Page 21

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Title
Page 21
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Colorado River problem
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http://digital.library.unlv.edu/u?/dig,8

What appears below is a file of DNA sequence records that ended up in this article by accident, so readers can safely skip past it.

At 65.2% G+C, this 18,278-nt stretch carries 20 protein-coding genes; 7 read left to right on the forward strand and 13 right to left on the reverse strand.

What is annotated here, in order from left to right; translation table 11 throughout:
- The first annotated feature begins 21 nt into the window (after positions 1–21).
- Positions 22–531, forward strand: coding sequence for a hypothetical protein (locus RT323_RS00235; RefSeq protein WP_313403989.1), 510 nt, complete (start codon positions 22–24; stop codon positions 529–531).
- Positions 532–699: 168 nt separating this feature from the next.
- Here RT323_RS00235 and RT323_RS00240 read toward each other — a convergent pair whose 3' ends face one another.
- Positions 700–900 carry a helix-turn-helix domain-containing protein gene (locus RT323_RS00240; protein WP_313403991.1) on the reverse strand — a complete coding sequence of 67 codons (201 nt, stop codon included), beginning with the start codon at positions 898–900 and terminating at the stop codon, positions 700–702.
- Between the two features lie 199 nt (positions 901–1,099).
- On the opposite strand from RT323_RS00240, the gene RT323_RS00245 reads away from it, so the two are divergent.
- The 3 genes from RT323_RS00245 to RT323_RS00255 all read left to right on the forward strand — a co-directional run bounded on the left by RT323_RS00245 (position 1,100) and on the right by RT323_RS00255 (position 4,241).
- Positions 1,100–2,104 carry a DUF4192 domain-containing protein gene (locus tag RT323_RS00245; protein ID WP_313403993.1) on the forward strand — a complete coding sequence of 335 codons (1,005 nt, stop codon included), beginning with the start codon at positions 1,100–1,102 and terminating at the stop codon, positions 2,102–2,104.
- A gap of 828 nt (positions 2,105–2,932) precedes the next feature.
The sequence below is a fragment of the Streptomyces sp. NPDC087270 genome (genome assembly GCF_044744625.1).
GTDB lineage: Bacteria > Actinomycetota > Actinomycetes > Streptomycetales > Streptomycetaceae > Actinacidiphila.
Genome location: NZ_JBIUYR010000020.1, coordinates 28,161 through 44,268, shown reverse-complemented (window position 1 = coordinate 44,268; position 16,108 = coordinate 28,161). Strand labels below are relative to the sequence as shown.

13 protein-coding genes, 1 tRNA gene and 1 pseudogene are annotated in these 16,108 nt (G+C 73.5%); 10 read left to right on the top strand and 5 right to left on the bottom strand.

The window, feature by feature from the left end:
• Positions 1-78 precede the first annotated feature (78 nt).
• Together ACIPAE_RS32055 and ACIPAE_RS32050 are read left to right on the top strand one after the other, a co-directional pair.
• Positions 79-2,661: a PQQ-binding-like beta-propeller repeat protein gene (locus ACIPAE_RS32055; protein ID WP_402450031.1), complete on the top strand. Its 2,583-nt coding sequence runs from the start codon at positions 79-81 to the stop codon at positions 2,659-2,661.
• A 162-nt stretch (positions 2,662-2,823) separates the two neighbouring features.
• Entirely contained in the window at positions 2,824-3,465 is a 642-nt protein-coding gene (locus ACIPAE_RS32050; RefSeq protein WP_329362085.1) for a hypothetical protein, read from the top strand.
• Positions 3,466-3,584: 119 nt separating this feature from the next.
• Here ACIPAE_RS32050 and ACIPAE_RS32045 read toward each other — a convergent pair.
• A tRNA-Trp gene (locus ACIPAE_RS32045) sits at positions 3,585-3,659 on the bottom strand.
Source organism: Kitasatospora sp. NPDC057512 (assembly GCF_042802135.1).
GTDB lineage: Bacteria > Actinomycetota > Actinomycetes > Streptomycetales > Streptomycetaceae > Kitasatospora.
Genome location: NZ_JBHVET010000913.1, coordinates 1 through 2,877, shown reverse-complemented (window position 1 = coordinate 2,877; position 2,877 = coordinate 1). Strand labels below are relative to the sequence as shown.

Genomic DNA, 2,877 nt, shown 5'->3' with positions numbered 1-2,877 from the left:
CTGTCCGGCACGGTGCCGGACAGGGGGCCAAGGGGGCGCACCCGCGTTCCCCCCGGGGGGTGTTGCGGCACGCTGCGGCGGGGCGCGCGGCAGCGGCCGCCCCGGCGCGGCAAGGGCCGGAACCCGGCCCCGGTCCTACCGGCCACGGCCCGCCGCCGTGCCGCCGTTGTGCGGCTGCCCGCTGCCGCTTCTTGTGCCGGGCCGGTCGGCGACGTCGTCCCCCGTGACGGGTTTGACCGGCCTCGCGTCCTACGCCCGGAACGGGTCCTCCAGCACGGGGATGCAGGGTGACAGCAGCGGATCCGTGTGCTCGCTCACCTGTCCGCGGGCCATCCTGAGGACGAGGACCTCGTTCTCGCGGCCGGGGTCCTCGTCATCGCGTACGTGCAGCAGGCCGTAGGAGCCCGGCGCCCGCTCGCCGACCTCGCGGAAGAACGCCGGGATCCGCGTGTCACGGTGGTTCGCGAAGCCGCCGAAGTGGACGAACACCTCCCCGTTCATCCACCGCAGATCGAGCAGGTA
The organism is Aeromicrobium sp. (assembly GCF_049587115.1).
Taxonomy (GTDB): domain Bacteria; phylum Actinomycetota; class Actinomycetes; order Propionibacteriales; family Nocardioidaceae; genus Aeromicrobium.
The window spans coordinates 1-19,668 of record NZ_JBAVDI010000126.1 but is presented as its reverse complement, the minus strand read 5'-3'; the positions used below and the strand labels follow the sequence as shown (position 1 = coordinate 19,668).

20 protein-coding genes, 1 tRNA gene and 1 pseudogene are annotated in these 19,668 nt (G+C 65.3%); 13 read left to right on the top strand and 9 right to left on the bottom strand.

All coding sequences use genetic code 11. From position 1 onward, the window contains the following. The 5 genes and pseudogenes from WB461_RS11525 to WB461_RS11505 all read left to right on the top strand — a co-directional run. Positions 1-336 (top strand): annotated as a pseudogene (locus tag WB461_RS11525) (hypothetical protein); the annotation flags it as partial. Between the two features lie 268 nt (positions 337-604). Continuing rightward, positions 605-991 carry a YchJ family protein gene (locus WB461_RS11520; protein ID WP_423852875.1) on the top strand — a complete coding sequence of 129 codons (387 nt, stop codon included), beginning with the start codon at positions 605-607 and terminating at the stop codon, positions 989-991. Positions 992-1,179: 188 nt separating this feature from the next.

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324 THE COLORADO RIVER PROBLEM method of operation of the storage reservoir and should be determined after the reservoir site is chosen. 7.—The reservoir should be designed so that when the summer flood starts, the discharge can be increased gradually without intermediate peaks. In so far | as the river discharge permits, the maximum discharge of 75,000 sec-ft. should be reached by the time the June peak arrives. After the June peak has passed and the inflow to the reservoir has diminished to less than 75,000 sec-ft., the discharge should be gradually reduced, avoiding intermediate peaks until the discharge is less than 20,000 sec-ft., in order to avoid excessive sloughing and undercutting of banks and excessive silting of the channel. 8.—For flood protection of the Lower Basin, the reservoir should be as far down stream as practicable. All-American Canal The Swing-Johnson Bill provides that the United States Government finance and construct the so-called All-American Canal to serve the Imperial Valley and other lands in California, reimbursement to be sought from the lands benefited. The project is one that has been under consideration in one form or another for some time. It was reported on in July, 1919, by the "All-American Canal Board" and the report is printed in a public document entitled "The All-American Canal". On October 23, 1918, an agreement was entered into between the Secretary of the Interior and the Imperial Irrigation District to provide for extension of Imperial Canal to Laguna Dam and committing the Imperial Irrigation District to the construction of an All-American Canal. This agreement was ratified by the voters of the Imperial Irrigation District on January 21, 1919, prior to the completion of the report by the All-American Canal Board, by a vote of 2,535 in favor and 922 against. Payments have been made by the Imperial District in accordance with the agreement so that the agreement is still in force but, on account of financial difficulties and the possibility that the United States might undertake the project, no construction work has been done. Analysis of the All-American Canal project as proposed in the Swing-Johnson Bill shows that it may be considered as three separate propositions which have different degrees of urgency, as follows: 1.—Connection with Laguna Dam so that water for lands on the west side of the river may be diverted at that point instead of at the present Rockwood Heading. 2.—Serving lands in the Imperial Irrigation District through a canal entirely on the American side of the International Boundary in order to avoid complications that have arisen in the past over the operation and maintenance of a canal in Mexico. 3.—Serving lands on the East Side Mesa and in Coachella Valley which are too high to be served by the present canal system. The proposition to connect with Laguna Dam has been under consideration for some time. It would overcome the difficulties and dangers incident to diversion at Rockwood Heading and would materially reduce the cost of

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